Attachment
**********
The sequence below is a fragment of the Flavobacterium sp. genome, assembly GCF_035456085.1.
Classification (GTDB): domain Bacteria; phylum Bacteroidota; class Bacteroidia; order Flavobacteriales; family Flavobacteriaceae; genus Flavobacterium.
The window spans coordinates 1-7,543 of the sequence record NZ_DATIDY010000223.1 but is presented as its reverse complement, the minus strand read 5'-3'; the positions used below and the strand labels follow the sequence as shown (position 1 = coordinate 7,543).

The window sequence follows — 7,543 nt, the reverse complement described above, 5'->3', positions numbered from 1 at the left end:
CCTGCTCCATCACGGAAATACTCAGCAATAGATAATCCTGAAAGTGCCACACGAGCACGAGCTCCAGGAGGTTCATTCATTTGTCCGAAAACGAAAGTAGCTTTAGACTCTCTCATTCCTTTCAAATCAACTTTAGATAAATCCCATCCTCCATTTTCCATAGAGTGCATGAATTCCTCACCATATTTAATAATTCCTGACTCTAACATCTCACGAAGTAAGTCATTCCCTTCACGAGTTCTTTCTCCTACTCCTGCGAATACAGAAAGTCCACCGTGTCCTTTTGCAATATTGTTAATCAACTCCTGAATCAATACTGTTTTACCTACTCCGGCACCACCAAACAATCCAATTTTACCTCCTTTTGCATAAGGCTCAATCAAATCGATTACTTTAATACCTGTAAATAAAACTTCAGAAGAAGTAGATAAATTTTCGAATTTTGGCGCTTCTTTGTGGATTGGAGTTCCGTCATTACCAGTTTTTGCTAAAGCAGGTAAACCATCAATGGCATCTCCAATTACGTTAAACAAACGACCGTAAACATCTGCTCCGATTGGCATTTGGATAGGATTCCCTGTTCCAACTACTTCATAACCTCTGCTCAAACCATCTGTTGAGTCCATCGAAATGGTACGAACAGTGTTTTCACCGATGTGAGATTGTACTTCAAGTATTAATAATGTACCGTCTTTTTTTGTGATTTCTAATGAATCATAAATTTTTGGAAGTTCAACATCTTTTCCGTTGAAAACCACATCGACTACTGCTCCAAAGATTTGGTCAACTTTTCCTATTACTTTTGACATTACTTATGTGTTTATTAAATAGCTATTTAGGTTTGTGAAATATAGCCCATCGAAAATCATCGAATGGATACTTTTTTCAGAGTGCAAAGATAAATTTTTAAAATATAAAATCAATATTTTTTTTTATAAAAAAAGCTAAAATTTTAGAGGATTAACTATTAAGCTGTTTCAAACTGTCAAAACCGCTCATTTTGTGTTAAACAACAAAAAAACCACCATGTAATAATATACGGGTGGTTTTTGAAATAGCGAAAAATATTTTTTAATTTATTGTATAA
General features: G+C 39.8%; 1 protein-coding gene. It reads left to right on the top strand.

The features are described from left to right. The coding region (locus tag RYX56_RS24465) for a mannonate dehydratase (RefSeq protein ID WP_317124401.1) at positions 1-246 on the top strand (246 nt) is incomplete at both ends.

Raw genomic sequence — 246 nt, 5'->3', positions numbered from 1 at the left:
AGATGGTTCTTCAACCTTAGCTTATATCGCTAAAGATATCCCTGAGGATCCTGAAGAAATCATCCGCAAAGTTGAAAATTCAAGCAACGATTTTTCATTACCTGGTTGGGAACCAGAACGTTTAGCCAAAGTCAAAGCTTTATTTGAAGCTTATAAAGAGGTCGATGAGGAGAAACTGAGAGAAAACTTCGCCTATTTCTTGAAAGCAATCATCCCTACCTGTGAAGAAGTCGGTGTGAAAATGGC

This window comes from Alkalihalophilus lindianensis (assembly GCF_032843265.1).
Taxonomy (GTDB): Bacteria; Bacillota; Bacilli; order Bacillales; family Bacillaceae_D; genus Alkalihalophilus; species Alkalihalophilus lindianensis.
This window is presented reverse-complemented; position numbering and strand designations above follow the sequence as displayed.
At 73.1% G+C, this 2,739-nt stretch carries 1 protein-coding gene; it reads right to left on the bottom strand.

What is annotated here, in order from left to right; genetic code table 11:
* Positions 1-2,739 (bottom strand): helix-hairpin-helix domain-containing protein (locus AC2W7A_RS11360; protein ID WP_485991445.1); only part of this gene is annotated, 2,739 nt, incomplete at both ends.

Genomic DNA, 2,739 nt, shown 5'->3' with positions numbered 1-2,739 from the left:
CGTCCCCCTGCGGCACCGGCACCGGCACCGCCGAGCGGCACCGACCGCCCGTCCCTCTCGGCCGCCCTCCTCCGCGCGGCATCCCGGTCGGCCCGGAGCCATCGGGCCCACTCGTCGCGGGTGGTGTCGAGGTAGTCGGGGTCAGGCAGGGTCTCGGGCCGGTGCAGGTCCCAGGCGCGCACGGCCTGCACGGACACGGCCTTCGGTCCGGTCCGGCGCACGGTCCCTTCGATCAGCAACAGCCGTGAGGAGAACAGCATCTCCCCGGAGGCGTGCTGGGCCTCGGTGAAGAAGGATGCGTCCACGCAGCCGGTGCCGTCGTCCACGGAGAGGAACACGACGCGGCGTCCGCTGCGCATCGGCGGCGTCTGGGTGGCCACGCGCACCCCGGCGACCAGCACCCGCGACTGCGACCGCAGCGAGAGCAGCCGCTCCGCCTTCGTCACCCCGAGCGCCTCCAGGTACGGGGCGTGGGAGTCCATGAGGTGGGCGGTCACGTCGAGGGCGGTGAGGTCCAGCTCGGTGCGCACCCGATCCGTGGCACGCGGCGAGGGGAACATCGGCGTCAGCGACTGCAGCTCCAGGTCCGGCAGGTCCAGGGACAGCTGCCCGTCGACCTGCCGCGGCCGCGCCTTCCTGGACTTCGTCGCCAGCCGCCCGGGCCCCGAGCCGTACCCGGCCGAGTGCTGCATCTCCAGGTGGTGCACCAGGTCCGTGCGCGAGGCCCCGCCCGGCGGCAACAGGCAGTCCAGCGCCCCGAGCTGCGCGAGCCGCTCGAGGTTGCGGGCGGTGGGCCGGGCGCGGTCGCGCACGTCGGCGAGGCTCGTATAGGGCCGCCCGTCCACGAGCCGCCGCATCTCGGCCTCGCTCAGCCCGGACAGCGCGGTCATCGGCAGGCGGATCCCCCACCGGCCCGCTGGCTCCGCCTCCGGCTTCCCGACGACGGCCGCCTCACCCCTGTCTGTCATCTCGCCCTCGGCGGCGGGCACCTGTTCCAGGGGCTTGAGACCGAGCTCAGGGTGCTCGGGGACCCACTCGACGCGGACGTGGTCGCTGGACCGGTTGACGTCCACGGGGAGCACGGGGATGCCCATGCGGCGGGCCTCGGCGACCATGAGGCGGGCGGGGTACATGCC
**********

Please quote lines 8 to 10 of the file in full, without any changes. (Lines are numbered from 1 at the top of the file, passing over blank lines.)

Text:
Raw genomic sequence — 246 nt, 5'->3', positions numbered from 1 at the left:
AGATGGTTCTTCAACCTTAGCTTATATCGCTAAAGATATCCCTGAGGATCCTGAAGAAATCATCCGCAAAGTTGAAAATTCAAGCAACGATTTTTCATTACCTGGTTGGGAACCAGAACGTTTAGCCAAAGTCAAAGCTTTATTTGAAGCTTATAAAGAGGTCGATGAGGAGAAACTGAGAGAAAACTTCGCCTATTTCTTGAAAGCAATCATCCCTACCTGTGAAGAAGTCGGTGTGAAAATGGC

This window comes from Alkalihalophilus lindianensis (assembly GCF_032843265.1).